23. I think the declaration of more “CEO” type focus is a huge accomplishment in and of itself. For 10 years I have run a CPA firm that is a family owned small business in addition to my own retail shop and you really do have to be your own compass. For one thing you probably will never work typical bankers hours therefore you have to structure family, church and other matters of importance and be strict about that time. I agree with Kate above over many years we have hired “experts” and come up with better ideas, plans and strategies than they did but still wrote that check out for a hefty fee! I do feel if you joined a nonprofit board for a cause that is important to you you would find a network of professional folks that could give you references ideas and a sounding board. Good luck!

  24. You are doing an AMAZING job at all you have to do. And know God loves to put us in places we know we need Him or we’ll sink. You’re right where He wants you to be – which is where you seek & depend on Him and then watch Him continue to do incredibly more than you could dream, plan or imagine all for your good and His glory. Love the Listening series and your video clip. Thank you for sharing!!! (preaching to myself here)

  25. You do not have to be the CEO when you OWN the business. You don’t have to be the CFO either. ( Although, you should sign every check over $1,000).
    Marian, I encourage you to grow in leadership but that doesn’t mean that you need to deal with every insurance or shipping decision. ; )
    You are Marian, Owner, Founder and Creative Director. As a creative person, you need down time.

    I agree you should look into SBA programs. They are fab. Also, Ramit Sethi has some good courses with private Facebook groups etc. for folks running their own business.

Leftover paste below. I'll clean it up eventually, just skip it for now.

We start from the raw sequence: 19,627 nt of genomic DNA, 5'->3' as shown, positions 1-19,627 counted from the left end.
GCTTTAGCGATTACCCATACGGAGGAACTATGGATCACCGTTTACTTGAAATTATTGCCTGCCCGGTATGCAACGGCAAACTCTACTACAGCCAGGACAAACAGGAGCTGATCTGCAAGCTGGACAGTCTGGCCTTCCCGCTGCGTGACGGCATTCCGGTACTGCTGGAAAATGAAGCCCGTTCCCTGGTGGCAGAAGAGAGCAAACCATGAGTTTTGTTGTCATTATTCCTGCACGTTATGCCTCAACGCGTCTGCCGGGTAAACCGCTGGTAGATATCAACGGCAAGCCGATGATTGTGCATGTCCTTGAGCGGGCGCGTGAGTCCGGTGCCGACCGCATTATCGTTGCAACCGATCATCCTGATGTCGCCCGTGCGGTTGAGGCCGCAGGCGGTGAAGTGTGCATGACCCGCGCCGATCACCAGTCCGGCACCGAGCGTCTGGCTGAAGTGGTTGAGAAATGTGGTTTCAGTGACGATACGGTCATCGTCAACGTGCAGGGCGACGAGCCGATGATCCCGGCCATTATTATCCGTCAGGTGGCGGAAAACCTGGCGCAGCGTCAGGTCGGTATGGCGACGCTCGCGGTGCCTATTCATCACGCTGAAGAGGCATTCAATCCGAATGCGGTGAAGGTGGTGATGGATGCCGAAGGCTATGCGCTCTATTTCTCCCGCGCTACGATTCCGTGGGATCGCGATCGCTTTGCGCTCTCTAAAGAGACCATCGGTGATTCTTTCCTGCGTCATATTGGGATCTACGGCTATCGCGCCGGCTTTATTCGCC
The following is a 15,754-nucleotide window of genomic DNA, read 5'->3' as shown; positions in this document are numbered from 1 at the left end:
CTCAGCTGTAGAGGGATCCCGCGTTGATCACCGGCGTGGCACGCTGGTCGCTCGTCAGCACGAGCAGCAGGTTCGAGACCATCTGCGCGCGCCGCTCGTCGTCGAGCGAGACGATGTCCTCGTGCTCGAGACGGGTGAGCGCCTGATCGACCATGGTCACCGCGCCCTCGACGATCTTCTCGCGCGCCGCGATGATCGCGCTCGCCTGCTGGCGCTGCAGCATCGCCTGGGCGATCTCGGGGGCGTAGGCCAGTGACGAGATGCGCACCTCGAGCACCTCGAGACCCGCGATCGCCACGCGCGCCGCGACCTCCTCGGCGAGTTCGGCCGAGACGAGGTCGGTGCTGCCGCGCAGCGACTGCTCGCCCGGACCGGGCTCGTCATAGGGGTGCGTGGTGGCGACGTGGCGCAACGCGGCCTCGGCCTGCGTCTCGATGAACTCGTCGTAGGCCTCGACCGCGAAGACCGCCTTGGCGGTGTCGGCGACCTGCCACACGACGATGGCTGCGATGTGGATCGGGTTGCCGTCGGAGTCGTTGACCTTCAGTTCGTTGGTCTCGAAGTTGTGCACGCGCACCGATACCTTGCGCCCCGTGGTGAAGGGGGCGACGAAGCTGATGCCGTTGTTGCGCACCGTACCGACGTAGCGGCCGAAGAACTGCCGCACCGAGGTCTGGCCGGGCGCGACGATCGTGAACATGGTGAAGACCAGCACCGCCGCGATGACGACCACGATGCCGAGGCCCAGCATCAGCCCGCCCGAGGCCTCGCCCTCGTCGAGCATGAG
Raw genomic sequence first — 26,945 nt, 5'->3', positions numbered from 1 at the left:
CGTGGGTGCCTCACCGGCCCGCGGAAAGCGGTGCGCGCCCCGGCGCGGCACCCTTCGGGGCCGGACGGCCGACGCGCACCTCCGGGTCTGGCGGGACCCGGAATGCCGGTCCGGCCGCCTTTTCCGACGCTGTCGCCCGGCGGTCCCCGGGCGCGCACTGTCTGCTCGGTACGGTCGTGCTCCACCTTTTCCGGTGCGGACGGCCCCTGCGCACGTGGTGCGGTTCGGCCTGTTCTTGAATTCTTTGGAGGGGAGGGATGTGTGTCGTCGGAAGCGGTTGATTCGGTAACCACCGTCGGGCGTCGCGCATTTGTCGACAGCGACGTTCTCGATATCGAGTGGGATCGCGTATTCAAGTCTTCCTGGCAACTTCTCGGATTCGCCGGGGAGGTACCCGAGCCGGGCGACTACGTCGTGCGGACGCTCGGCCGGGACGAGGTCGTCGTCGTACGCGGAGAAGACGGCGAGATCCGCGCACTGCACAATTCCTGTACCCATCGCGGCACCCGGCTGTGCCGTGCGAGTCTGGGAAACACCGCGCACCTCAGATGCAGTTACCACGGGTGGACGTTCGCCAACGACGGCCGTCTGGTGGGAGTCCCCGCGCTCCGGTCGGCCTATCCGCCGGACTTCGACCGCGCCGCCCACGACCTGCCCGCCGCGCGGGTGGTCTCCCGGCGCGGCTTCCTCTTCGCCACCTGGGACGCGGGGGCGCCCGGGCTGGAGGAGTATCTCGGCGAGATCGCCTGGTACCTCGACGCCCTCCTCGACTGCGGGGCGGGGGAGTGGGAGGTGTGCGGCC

Wishing You All the Best ! And, your staff too!
    ~ Christie

  26. What an interesting post! Another blog I follow, The Modern Mrs. Darcy, posted today about when building skills, that’s it’s hard today, but that it won’t always be that way, that with practice they’ll become completely doable.
    http://modernmrsdarcy.com/its-hard-right-now/?utm_source=Modern+Mrs+Darcy+Email+List&utm_campaign=691887c72e-Blog_Post_RSS_CAMPAIGN&utm_medium=email&utm_term=0_4d660a8654-691887c72e-36526413
    The key is to have a growth mindset. And I think that’s exactly what you’ve got!

  27. Just had to comment that I’m sure you get a lot of unwanted advice so here’s my 2 cents. One of the best of the women out there giving “CEO” lessons is Tara Gentile. Follow her on Facebook now and watch her videos. She challenged herself to do 30 videos in 30 days…and its always good ideas and you can see/hear for yourself without spending any money what she is like. AND she lives in PA so not far from you. http://www.taragentile.com

  28. First, love your milk paint!

    A suggestion for your situation might be to read E-Myth Revisited. It’s an excellent business book and it’s very short, as well as entertaining. Everyone has given you great suggestions, it sounds like it’s time to escalate your delegation. You’ve been given a lot of great suggestions from others too.

    Also, a separate thought…. I don’t want to be an alarmist but have you told your General Practitioner about the tightening in your throat? I have had a heart attack and a couple of close calls… they all began with a tightening in my throat. Again, I don’t want to alarm you. It’s just that women’s heart attack symptoms are much different than what men experience. I’m a business owner and I can imagine the stress you’re going through growing your business.

    Wishing you all the best!